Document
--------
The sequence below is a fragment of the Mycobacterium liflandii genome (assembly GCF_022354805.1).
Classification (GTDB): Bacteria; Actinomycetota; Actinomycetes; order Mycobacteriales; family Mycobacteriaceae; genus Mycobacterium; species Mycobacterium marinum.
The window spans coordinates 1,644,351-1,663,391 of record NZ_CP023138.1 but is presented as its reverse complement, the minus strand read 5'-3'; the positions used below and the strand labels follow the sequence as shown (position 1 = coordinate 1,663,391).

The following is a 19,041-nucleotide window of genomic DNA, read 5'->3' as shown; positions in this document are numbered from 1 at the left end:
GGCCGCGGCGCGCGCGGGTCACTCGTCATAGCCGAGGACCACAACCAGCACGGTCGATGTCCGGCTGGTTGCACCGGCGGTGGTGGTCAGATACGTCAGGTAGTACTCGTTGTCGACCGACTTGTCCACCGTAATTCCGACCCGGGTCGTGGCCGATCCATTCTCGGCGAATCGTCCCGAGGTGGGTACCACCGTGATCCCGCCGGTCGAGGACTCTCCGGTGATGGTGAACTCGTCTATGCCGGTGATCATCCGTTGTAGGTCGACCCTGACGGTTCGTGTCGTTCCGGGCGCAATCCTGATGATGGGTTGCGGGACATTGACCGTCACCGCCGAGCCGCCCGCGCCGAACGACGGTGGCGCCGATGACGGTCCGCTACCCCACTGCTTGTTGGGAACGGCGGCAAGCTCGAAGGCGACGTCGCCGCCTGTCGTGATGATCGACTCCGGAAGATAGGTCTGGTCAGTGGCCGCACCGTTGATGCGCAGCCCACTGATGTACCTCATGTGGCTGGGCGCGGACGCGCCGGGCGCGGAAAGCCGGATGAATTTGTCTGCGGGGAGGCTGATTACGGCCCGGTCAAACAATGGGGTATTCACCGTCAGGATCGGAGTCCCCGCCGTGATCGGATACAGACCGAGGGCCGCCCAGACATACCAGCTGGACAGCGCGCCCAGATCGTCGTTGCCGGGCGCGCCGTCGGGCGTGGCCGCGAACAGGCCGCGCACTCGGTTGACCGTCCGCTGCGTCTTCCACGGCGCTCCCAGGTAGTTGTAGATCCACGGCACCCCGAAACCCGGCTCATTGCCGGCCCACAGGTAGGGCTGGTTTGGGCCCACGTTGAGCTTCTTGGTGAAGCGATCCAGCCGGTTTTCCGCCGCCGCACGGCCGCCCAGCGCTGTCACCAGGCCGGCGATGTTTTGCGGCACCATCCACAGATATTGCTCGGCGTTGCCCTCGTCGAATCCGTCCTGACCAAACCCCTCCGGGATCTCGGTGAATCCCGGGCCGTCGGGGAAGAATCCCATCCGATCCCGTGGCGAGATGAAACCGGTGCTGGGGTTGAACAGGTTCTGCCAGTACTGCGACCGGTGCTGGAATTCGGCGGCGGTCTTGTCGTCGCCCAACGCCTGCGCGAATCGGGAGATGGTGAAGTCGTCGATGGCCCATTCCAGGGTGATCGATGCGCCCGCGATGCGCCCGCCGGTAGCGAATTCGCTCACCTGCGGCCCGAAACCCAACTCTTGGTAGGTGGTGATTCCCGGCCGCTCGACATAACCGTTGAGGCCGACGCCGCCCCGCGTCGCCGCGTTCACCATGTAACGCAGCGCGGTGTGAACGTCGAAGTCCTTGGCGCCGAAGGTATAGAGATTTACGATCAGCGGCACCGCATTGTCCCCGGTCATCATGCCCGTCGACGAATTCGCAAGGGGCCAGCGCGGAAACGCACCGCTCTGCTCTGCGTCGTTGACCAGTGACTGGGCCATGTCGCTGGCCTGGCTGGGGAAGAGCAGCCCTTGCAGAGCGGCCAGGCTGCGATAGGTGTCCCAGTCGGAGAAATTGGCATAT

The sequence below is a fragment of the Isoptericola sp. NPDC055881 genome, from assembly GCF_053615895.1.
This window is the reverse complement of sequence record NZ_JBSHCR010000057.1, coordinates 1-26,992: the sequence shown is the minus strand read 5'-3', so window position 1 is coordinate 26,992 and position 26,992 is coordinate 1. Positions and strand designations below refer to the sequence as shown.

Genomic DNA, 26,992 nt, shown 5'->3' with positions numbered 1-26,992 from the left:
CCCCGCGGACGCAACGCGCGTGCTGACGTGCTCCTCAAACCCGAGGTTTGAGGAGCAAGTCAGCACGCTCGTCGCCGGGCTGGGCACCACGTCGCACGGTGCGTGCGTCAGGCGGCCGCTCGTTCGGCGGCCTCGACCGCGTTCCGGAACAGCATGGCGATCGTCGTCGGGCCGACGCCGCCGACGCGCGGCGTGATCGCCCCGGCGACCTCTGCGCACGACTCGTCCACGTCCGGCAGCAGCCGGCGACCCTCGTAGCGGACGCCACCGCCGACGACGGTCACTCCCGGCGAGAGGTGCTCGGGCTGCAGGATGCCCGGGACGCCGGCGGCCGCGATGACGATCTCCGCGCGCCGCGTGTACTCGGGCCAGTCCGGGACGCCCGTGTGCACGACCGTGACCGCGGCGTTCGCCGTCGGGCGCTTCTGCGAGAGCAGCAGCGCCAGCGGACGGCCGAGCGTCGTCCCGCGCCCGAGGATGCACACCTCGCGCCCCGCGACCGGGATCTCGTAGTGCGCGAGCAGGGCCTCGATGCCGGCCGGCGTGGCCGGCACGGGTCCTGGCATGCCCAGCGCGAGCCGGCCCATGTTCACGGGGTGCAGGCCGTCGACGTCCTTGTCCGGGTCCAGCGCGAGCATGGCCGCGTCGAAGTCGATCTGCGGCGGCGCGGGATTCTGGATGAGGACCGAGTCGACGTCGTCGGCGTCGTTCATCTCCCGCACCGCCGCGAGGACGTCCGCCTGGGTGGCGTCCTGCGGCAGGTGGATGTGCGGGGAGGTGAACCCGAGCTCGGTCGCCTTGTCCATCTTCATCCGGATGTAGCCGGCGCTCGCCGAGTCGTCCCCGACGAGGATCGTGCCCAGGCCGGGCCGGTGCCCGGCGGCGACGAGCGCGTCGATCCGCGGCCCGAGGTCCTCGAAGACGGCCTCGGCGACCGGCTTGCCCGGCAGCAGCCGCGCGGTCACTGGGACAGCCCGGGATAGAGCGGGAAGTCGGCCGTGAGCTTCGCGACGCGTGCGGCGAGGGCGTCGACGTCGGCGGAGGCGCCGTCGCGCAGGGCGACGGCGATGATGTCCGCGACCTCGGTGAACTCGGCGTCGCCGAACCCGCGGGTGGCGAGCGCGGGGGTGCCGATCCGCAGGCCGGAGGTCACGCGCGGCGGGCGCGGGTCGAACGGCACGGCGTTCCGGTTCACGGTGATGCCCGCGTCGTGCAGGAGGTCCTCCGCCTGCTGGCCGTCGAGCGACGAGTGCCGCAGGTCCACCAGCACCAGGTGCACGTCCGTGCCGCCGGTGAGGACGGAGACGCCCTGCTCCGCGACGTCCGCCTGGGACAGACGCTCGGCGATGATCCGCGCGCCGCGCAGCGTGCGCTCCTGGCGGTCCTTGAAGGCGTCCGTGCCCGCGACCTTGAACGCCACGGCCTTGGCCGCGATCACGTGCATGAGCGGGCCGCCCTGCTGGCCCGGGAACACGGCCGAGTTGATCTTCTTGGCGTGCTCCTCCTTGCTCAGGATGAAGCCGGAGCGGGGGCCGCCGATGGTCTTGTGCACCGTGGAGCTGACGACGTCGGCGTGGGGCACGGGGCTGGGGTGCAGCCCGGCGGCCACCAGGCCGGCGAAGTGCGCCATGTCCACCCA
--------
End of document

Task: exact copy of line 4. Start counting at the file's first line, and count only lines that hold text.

The following is a 19,041-nucleotide window of genomic DNA, read 5'->3' as shown; positions in this document are numbered from 1 at the left end: